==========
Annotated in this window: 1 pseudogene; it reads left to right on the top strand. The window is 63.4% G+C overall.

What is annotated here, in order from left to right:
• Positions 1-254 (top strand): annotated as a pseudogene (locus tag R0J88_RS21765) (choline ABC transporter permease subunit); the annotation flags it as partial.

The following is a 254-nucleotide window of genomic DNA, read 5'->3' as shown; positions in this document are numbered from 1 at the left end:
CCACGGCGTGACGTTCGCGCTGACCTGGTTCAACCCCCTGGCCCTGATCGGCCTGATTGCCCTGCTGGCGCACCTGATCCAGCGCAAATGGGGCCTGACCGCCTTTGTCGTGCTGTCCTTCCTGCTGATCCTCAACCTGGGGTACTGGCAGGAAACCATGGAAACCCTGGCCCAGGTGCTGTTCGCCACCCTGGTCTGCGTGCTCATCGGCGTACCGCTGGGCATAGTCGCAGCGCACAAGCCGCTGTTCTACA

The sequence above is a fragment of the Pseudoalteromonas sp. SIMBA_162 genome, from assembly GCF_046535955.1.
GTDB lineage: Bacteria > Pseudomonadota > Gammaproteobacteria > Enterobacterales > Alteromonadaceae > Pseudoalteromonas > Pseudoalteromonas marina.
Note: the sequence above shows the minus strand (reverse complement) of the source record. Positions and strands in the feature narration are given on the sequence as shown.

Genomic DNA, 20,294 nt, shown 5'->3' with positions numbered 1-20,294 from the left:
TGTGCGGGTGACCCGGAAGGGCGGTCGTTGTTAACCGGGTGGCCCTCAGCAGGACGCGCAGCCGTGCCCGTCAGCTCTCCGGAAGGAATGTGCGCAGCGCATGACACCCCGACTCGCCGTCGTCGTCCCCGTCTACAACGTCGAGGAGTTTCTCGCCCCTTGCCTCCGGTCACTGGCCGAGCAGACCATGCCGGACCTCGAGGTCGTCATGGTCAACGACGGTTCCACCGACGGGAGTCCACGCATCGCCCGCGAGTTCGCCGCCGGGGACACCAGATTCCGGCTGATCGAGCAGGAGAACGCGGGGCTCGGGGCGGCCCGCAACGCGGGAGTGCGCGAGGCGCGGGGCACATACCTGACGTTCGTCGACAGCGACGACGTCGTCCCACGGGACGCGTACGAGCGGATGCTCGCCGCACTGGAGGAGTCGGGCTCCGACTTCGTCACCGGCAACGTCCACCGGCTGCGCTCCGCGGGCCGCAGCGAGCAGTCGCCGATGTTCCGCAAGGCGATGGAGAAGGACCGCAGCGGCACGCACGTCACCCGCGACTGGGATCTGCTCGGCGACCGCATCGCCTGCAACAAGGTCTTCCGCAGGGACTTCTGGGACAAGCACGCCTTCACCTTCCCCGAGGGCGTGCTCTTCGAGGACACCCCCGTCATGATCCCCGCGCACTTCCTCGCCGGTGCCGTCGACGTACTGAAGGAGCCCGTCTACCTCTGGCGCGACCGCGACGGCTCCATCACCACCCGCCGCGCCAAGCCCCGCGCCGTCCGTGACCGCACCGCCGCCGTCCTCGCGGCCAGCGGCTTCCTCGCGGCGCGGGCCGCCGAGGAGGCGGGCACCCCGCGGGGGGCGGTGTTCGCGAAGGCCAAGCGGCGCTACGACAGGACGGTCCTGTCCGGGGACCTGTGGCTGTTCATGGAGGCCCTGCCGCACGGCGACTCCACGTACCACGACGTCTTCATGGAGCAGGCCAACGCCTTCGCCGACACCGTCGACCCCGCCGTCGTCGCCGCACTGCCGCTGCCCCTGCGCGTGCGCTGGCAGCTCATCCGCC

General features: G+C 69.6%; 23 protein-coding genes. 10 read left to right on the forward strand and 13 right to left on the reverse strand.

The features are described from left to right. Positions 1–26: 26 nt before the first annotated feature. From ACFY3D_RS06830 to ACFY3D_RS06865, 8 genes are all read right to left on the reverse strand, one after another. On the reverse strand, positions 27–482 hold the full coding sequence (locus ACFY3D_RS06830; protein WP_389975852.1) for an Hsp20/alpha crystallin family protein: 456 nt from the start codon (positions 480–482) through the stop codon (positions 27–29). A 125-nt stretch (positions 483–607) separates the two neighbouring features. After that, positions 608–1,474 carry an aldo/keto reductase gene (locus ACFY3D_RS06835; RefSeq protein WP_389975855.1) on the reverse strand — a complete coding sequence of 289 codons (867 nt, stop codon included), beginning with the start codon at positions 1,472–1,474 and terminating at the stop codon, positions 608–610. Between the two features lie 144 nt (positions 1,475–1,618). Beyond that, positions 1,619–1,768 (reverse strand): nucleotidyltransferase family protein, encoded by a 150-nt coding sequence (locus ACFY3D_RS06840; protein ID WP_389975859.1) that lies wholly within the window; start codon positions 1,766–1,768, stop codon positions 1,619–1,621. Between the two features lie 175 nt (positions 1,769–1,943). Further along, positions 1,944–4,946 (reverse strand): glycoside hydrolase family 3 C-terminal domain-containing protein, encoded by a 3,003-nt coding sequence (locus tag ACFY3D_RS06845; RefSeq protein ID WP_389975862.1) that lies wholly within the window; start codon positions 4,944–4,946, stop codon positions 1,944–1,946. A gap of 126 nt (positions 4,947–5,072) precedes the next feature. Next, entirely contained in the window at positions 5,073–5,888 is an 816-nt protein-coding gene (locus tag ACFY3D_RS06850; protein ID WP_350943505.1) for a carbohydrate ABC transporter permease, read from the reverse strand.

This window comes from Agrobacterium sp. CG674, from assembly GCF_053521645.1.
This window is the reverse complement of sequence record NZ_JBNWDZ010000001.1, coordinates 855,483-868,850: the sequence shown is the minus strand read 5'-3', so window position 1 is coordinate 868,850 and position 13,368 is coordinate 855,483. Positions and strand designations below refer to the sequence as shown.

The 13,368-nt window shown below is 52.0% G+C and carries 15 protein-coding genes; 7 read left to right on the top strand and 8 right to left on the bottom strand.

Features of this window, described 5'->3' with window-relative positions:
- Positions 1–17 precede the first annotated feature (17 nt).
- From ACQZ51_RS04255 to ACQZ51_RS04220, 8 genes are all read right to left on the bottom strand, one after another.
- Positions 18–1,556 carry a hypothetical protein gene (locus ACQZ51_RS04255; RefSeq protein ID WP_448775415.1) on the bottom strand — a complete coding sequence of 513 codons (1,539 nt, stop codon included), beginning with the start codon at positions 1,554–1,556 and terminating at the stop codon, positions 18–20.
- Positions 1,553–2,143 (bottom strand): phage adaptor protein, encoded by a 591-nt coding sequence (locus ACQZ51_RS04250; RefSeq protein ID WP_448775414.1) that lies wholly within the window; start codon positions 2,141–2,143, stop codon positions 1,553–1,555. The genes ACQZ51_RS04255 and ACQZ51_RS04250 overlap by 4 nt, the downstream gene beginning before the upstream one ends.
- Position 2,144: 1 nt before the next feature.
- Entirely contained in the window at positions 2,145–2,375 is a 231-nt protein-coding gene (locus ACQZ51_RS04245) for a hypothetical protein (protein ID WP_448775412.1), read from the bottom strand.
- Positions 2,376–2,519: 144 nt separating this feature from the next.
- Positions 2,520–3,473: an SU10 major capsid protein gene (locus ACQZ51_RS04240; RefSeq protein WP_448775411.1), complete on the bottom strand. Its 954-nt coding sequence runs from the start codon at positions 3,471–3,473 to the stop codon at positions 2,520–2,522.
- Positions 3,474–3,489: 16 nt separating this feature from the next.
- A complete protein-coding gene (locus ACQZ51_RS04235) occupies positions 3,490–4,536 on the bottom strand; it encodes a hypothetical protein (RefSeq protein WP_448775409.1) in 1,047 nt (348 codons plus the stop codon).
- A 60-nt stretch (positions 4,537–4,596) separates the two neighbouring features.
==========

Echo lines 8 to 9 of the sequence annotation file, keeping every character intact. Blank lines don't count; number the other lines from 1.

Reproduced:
Note: the sequence above shows the minus strand (reverse complement) of the source record. Positions and strands in the feature narration are given on the sequence as shown.

Genomic DNA, 20,294 nt, shown 5'->3' with positions numbered 1-20,294 from the left: